Another problem is the Argentine Navy, which has not been involved in any known offensive action since the start of hostilities. It is not known here whether Argentine warships are within the 12-mile limit.
Today's action appeared designed in part to assuage right-wing Conservatives who have been demanding since the destruction of the Sheffield that Britain bomb Argentine air bases. Such a move would be seen as a major escalation of hostilities and could cause Britain serious diplomatic problems.
The imposition last week by Britain of a 200-mile exclusion zone around the Falklands led directly to four days of sea and air warfare capped by the sinking of the Argentine cruiser General Belgrano, with the estimated loss of as many as 360 Argentine seamen, and the destruction of the Sheffield.
McDonald said the new blockade was necessary "because of the proximity of Argentine bases and the distances that hostile forces can cover, particularly at night and in bad weather."
Aside from the deployment of the Harriers and Nimrods, there are reports that Britain plans to reinforce the task force with more frigates and destroyers, two of which are equipped with new antimissile missiles that could have defended against the weapon that destroyed the Sheffield.
Foreign Secretary Pym again blamed "Argentine intransigence" for scuttling a U.S.-Peruvian peace proposal that he said was very similar to that being pressed by Perez de Cuellar. "It is difficult to believe that Argentina, having rejected ideas devised by U.S. Secretary of State Alexander M. Haig and the president of Peru, can now accept the secretary general's ideas, which have such a similar basis," he said.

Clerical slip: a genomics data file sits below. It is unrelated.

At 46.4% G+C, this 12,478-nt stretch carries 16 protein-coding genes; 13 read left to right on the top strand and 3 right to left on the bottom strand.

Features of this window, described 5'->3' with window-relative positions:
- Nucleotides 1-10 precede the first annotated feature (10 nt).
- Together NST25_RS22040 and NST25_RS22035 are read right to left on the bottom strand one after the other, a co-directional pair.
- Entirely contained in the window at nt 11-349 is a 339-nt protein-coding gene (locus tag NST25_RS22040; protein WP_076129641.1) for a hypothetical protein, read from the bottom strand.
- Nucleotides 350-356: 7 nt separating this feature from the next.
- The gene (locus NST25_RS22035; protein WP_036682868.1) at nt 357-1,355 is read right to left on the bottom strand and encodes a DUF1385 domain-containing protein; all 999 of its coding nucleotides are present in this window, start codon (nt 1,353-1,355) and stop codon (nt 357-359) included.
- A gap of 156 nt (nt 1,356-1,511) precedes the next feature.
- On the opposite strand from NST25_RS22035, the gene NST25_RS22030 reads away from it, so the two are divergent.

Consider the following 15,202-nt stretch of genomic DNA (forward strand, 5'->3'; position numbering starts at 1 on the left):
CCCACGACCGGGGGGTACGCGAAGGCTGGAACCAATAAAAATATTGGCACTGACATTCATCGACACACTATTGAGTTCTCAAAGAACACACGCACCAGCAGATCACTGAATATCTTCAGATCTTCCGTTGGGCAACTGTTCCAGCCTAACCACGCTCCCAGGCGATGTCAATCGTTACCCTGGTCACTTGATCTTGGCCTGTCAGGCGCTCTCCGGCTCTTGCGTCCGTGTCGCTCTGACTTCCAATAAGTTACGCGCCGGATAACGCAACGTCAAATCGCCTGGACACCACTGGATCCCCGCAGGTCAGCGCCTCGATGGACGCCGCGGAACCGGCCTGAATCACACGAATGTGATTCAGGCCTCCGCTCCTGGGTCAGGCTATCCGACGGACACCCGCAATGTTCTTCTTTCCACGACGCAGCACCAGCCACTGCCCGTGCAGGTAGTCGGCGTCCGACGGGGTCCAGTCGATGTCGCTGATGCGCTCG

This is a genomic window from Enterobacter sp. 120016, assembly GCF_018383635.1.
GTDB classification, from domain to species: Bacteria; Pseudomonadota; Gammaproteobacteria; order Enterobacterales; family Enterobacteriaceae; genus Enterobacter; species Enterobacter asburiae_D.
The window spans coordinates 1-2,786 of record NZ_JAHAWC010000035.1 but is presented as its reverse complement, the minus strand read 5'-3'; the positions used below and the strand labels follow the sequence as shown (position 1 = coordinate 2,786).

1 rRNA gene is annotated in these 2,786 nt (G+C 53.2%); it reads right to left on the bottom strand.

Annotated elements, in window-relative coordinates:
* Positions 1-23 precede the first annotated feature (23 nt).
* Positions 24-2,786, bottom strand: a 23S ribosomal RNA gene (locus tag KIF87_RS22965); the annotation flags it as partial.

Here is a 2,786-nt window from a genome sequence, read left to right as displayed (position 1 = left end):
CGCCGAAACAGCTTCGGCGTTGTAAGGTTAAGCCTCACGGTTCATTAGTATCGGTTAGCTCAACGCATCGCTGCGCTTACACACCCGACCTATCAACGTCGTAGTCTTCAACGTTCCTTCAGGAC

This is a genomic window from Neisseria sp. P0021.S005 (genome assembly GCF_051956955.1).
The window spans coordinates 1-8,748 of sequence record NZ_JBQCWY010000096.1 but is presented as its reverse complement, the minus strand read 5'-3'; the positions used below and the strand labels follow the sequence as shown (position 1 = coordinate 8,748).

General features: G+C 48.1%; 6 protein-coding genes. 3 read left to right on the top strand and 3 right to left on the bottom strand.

Pym told a press conference that if the Argentines repair the bombed airfield at Stanley, capital of the Falklands, Britain "would bomb it again." Asked about the possibility of British bombing raids against mainland air bases, he said, "I would not deny that. We do not want an escalation of military activity, but I would not exclude any possibility whatever."
The Times of London said Prime Minister Margaret Thatcher had secured "the authority of the full Cabinet for an attack on air bases in mainland Argentina" if necessary to protect the naval task force.
The Associated Press reported from the United Nations:
Argentine Deputy Foreign Minister Ros, arriving in New York, held an hour-long closed-door session with Secretary General Perez de Cuellar. He emerged saying his comments on the U.N. peace proposal "were carefully registered" by Perez de Cuellar and that the two men would meet again Saturday.
But Argentina warned in advance of Ros's arrival that it would not accept any peace proposal that did not include recognition of Argentine sovereignty over the Falklands, which it seized from the British April 2. Diplomatic sources have said the U.N. plan leaves the sovereignty issue as a subject for later negotiation.
Perez de Cuellar, who Thursday said both sides had given him a "positive response" to his proposal, refused to be pessimistic about today's developments. "We are moving; we are moving," he told reporters.